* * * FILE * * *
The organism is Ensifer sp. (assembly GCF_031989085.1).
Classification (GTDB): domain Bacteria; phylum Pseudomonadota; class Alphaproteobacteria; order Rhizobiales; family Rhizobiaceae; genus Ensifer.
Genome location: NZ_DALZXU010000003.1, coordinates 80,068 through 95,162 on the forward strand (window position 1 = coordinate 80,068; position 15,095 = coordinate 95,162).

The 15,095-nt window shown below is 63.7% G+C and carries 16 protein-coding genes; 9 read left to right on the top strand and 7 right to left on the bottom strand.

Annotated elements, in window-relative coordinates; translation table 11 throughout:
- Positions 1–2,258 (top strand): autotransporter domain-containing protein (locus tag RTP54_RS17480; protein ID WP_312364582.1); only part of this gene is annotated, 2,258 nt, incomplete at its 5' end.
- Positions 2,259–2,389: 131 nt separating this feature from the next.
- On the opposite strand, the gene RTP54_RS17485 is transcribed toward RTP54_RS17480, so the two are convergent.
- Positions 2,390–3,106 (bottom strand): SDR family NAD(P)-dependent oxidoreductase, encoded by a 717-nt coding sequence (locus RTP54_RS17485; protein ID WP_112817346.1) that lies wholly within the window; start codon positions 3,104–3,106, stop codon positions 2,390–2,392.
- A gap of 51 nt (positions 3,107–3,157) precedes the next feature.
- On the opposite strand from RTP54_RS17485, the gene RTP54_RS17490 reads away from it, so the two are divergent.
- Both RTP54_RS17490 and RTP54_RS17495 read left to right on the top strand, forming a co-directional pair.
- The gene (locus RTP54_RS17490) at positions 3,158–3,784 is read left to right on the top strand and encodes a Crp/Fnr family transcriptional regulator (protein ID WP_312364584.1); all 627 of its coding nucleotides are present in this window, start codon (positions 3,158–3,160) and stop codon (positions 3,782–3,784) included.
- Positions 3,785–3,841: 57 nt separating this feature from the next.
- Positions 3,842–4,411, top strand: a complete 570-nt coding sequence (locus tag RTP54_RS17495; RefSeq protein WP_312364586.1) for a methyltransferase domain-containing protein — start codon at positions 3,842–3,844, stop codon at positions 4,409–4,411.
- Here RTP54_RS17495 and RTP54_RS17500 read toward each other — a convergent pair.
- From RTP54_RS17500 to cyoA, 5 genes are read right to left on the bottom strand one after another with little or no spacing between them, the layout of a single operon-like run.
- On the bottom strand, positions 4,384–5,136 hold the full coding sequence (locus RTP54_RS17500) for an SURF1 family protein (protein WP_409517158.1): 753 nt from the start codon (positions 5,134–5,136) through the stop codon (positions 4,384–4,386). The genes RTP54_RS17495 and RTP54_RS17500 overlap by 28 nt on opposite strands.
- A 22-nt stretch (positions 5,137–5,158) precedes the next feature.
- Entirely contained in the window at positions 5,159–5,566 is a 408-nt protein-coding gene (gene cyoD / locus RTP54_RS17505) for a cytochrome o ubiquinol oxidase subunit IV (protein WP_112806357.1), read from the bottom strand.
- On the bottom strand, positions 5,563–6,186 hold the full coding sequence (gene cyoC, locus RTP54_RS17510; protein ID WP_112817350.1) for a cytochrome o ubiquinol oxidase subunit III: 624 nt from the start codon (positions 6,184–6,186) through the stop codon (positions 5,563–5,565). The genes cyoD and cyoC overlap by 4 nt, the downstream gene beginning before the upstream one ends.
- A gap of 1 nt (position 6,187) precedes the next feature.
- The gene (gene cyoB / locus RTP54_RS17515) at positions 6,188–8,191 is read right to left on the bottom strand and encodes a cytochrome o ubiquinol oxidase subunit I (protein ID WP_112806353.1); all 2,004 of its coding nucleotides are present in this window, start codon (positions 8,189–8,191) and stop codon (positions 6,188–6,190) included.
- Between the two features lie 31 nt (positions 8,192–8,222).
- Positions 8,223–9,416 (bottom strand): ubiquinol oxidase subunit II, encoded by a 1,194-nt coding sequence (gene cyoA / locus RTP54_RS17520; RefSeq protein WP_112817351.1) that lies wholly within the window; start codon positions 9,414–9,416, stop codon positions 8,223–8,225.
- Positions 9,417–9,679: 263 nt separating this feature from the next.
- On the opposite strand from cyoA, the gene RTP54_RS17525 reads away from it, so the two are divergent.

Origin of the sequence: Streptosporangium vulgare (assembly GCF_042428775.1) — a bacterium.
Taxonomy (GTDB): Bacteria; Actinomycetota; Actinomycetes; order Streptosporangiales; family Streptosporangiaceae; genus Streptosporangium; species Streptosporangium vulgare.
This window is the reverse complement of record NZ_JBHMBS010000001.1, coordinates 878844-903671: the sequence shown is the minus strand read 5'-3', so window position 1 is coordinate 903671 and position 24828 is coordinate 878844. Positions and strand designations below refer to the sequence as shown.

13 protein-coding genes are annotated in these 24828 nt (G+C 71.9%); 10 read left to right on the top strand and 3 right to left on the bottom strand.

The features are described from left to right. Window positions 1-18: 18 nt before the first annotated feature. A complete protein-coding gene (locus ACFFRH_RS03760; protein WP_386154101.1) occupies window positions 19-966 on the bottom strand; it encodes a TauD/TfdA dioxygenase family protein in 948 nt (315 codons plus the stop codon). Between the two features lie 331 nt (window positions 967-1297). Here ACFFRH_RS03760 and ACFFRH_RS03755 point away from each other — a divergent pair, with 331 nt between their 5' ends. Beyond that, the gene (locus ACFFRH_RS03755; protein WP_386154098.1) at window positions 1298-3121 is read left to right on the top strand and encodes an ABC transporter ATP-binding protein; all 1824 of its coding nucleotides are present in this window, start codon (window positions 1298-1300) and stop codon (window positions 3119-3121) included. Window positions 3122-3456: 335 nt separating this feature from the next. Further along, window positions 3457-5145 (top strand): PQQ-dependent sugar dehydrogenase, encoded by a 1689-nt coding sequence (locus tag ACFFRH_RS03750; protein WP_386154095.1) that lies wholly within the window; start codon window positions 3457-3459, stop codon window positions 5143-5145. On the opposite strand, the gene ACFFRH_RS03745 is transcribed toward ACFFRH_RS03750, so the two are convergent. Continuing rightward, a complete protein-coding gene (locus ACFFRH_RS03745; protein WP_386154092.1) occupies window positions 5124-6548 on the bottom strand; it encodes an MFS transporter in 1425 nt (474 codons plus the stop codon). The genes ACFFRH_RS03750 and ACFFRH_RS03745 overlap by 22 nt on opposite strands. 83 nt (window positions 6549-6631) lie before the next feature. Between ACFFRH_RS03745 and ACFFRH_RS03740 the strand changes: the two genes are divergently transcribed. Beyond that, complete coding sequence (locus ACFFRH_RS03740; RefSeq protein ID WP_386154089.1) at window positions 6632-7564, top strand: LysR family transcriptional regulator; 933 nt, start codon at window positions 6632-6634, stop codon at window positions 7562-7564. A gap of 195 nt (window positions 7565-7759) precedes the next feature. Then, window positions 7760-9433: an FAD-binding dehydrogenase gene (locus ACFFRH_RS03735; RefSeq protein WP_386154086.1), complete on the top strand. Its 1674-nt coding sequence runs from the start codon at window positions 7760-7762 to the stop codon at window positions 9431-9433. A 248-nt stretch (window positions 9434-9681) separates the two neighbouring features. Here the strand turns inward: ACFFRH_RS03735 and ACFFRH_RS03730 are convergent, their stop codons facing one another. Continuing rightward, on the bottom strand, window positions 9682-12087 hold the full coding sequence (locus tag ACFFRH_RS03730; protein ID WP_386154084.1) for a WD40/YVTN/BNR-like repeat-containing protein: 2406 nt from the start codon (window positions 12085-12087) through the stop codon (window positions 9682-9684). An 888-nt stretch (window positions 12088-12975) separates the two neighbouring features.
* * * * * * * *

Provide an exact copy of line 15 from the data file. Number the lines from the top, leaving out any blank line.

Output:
- Positions 3,842–4,411, top strand: a complete 570-nt coding sequence (locus tag RTP54_RS17495; RefSeq protein WP_312364586.1) for a methyltransferase domain-containing protein — start codon at positions 3,842–3,844, stop codon at positions 4,409–4,411.